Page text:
MISH MOSH..........................................

Mish Mash: noun \ˈmish-ˌmash, -ˌmäsh\ A : hodgepodge, jumble The painting was just a mishmash of colors and abstract shapes as far as we could tell. Origin Middle English & Yiddish; Middle English mysse masche, perhaps reduplication of mash mash; Yiddish mish-mash, perhaps reduplication of mishn to mix. First Known Use: 15th century

The principle countries in Europe, 1830

The Celtic Year

Hey! Look! I made Word Porn! Thank you, Word Porn 
 God, How I hated the Seventies 
(Except for Jenny Agutter, I like Jenny Agutter)

Jenny Agutter - Logan’s Run (1976)


This is what the sixties really looked like for most of us, not riots, hippies or war, just this


And now, Elmer Fuddpucker......The Sex Symbol of the south



Happiness is like a butterfly.
The more you chase it, the more it eludes you.
But if you turn your attention to other things,
It comes and sits softly on your shoulder.
Henry David Thoreau

I have been bent and broken, but - I hope - into a better shape. Charles Dickens

Self-actualized people…live more in the real world of nature than in the man-made mass of concepts, abstractions, expectations, beliefs and stereotypes that most people confuse with the world.  Abraham Maslow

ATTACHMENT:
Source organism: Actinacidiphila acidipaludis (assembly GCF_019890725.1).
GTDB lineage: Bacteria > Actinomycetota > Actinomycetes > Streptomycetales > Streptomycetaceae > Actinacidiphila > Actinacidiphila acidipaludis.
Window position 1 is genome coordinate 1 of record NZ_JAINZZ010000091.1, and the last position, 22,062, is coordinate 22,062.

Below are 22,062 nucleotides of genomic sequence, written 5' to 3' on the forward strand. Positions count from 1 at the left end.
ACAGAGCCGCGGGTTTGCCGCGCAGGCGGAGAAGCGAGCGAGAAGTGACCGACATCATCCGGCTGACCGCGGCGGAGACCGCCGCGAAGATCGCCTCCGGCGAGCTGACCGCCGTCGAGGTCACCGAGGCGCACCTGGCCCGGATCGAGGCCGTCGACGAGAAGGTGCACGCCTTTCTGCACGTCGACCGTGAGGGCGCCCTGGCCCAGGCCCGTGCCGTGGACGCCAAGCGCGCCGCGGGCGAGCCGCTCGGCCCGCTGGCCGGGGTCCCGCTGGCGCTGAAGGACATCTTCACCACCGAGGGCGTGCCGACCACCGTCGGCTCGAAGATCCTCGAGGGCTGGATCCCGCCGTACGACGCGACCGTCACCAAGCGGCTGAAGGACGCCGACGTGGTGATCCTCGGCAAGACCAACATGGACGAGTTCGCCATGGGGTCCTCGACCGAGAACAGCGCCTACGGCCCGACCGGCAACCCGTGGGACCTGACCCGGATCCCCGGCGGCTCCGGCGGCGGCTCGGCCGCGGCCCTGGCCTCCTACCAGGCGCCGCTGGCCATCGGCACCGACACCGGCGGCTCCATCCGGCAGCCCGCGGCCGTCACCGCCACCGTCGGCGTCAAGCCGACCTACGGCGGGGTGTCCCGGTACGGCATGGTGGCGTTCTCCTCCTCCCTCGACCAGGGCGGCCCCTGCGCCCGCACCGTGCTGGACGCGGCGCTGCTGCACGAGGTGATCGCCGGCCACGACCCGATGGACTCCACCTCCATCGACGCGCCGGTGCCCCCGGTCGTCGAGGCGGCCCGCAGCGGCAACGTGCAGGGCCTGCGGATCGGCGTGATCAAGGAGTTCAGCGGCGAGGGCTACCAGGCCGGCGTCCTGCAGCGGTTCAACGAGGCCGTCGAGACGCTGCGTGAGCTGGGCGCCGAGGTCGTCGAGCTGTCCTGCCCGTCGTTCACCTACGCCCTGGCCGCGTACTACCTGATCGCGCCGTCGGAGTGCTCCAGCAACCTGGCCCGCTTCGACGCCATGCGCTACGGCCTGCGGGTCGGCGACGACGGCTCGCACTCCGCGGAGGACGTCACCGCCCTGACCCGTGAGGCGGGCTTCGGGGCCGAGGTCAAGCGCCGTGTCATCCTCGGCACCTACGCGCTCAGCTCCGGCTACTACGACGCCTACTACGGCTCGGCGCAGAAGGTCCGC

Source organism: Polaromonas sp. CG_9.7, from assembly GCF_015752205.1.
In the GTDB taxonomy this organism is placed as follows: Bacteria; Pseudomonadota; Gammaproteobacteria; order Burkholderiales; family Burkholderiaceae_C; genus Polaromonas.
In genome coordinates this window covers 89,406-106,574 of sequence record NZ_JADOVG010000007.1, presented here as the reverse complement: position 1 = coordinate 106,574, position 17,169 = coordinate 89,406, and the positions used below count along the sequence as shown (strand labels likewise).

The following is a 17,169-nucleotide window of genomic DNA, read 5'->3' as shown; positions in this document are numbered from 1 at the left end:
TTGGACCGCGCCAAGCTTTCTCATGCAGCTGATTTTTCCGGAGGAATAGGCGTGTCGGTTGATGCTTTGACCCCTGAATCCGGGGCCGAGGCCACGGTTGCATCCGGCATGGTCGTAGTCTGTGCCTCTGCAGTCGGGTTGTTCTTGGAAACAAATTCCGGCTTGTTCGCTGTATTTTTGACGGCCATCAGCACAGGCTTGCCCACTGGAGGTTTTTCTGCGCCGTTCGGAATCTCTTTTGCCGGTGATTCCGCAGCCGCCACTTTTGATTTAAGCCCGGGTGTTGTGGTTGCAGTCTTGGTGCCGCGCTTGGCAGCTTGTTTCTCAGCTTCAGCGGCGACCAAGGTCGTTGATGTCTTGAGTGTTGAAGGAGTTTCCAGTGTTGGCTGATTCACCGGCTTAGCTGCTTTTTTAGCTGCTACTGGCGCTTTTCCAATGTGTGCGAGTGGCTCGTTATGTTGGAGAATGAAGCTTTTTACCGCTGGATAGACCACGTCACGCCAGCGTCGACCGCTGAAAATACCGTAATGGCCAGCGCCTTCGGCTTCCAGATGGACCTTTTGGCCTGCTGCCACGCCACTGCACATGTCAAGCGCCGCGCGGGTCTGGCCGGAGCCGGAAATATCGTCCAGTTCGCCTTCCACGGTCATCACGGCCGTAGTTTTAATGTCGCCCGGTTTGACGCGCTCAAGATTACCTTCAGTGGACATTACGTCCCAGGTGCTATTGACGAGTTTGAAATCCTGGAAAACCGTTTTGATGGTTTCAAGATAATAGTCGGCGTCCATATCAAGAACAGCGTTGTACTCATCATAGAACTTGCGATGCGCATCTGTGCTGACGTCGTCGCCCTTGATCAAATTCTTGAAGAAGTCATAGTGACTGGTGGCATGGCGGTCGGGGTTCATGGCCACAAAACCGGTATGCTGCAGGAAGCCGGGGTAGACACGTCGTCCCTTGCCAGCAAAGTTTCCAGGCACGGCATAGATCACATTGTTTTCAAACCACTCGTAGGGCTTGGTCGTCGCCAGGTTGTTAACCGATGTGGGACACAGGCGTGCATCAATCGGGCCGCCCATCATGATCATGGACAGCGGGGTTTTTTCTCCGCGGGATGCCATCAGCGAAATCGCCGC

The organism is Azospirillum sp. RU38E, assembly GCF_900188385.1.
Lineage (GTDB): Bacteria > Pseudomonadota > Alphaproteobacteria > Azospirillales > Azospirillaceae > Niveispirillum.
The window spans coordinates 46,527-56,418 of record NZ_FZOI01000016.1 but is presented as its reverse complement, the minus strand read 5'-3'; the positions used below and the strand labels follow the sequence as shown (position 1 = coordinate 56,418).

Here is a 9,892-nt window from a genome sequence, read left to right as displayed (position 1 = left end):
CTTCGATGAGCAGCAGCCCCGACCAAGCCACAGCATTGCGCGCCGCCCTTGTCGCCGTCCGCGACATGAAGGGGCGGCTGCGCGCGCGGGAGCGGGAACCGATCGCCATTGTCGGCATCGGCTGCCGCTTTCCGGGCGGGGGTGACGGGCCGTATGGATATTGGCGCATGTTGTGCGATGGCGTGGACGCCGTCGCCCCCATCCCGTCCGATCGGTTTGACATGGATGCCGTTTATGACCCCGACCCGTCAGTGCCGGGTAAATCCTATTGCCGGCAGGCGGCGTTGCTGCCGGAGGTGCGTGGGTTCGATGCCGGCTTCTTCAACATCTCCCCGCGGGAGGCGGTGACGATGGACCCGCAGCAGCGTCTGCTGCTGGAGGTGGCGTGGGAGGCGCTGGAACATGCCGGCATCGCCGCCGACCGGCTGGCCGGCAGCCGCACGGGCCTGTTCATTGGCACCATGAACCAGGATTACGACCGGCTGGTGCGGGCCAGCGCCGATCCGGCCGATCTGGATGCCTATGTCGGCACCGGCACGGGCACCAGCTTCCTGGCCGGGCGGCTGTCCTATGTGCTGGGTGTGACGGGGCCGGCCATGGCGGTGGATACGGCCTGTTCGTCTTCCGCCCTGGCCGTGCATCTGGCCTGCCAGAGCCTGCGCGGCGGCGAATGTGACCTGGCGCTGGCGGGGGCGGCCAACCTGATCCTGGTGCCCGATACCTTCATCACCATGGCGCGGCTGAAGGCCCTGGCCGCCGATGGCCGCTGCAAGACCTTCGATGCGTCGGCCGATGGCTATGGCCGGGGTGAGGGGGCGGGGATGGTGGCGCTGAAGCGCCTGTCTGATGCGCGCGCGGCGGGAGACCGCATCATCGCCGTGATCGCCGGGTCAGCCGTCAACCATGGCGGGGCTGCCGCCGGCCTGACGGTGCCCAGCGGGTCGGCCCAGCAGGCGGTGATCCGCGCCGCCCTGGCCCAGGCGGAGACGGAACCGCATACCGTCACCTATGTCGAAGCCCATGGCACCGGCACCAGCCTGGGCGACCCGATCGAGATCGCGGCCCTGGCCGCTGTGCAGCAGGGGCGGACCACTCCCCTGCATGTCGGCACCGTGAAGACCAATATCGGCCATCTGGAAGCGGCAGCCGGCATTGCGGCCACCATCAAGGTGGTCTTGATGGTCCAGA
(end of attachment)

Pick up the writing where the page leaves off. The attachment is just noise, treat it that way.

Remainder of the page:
Until you make the unconscious conscious, it will direct your life and you will call it fate. Carl Jung

The Observation and Appreciation of Architecture

Villa Criss-Cross, Ljubljana, Slovenia by OFIS Architects. Photography Tomaz Gregoric

Paramount Alma Residence, Sexten. Sesto, Italy by Plasma Studio.

The art and joy of cinematography

17 Shakespeare Films Worth Watching
Though there’s nothing like seeing Shakespeare live on stage, the magic of cinema can bring new light to the Bard's classic works—and can allow us to view timeless performances over and over again. How many great Shakespearean performances have you seen at the movies? Here are 17 film versions of Shakespeare that all actors must watch.

“Henry V” (1944, Sir Laurence Olivier)
Partially funded by the British government following the devastation of World War II, this widely lauded film adaptation of a Globe Theatre production earned Olivier a special honorary Academy Award for his work as actor, producer, and director.

“Hamlet” (1948, Sir Laurence Olivier)